5. Question everything
This is my favorite one, I am very picky.
Start by stop assuming:
- that wide spread is widely understood
- that your design solutions always work
- that users will love your product
- that your navigation is quite simple
- and so on…
Question by making questions, like Tim Brown said:
“Most interesting solutions, came out of the most interesting questions”
Asking questions will help test alternatives, reinforce decisions or make changes on time. And I’m not talking about only asking questions, but also testing and proving that your designs actually work. There are many techniques to make sure you’re on track, use them.
Design, for me, is about making questions.
A practical case:
Let’s see an example of theses strategies in practice. I found a very interesting post by Sergio Nouvel about what he things it takes to be a mobile designer. He points out that there are things that we have to unlearn before going in deep. I highly recommend you this post.
This are just some strategies to survive, I’m sure you have yours too. Changes are good and won’t stop.
So, we have to accept that being up-to-date is an attitude. And this attitude means that we try to understand what happens around us, on this chaotic surface. But… Is all this enough to be a decent ux designer? I do not think so. This is just The surface.
Returning to the story from the beginning, I knew what to do to make a flash intro and how, but I didn’t know why I did it. I’d assumed too much, even qualities that the product didn’t have. At that time I was following a trend.
Now from a distance, it’s clear that I had done everything wrong. Knowing that little detail, my idea would have taken another path.
- I hadn’t a methodology
- I hadn’t done enough research about the product and its goals
- Above all, this piece of design made no sense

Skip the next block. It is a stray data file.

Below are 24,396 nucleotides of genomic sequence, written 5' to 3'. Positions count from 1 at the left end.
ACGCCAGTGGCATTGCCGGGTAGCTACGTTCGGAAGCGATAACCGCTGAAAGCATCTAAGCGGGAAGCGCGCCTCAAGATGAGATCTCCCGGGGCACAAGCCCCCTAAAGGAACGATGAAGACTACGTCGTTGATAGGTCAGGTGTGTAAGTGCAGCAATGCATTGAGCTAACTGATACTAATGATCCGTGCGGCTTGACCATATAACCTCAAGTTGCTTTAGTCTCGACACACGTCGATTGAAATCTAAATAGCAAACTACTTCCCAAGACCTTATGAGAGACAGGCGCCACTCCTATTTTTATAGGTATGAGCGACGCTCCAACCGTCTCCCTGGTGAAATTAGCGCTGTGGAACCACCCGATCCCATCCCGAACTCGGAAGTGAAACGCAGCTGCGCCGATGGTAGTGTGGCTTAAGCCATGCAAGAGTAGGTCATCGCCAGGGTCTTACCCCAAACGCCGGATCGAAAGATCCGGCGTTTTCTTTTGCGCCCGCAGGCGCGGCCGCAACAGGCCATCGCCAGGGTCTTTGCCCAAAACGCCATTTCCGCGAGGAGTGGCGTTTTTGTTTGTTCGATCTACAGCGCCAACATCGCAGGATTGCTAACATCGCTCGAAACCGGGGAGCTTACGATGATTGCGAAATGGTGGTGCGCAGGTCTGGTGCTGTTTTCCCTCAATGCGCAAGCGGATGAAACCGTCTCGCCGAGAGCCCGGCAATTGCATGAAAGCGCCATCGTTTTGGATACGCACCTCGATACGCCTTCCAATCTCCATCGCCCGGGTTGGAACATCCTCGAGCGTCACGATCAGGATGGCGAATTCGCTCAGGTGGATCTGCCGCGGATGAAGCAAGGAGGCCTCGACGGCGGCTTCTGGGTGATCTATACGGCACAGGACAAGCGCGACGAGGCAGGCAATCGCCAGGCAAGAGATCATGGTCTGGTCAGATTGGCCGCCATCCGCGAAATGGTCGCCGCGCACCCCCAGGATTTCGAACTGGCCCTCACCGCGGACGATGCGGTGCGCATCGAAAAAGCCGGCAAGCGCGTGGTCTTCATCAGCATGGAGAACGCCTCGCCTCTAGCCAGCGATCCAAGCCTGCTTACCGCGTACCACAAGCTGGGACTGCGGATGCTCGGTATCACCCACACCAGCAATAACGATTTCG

In addition, I was unable to say what the reasoning was for what I was doing, it was like a giant banner that promoted the website where you already were.
Keeping up to date cannot make us lose sight of the basics. And regarding that, the big difference in the quality of our work, I believe, is about understanding and communicating.
Understanding — Why
“Never delegate understanding” — Charles Eames
Do all your design decisions have a reason behind them? This is related to the exercise of design, the practice. Are you aware of why you do what you do? (or are you more like “just do it”?) Do you know who the users are and their needs? As I move forward with a design I question myself, every element, every detail, every decision. I think:
- Could it be done differently?
- Could it be explained with less words?
- Is it clear enough?
It’s like a balance between what I can do and what I consider correct. And here is where it is important to recognize if we are working or not.
Communicating — How
When it comes to communicating that understanding, in fact, we have to provide a design solution. It’s the outcome of our work as designers. I’m talking about what the users will have in front of them. This may sound obvious, but we can’t ever… ever forget the most basic design principles. Those that have been proved thousands of times to be aligned with our perception as human beings.
And I’m talking about the well known: consistency, hierarchy, simplicity, clarity, affordance, feedback and many more. I can tell you that it’s very easy to forget about them unconsciously, many times the new stuff sounds sexier and we get caught up in it…
Sometimes we think that being up-to-date is to follow the current fashion or to know screen resolutions by memory, but instead we should be trying to spend more time focused on providing solutions to people’s needs. Now you know, that you are the only one responsible for your work.
Being prepared for tomorrow is an attitude. The real solution for tomorrow is to understand today why you make the decisions you make.
Just do it!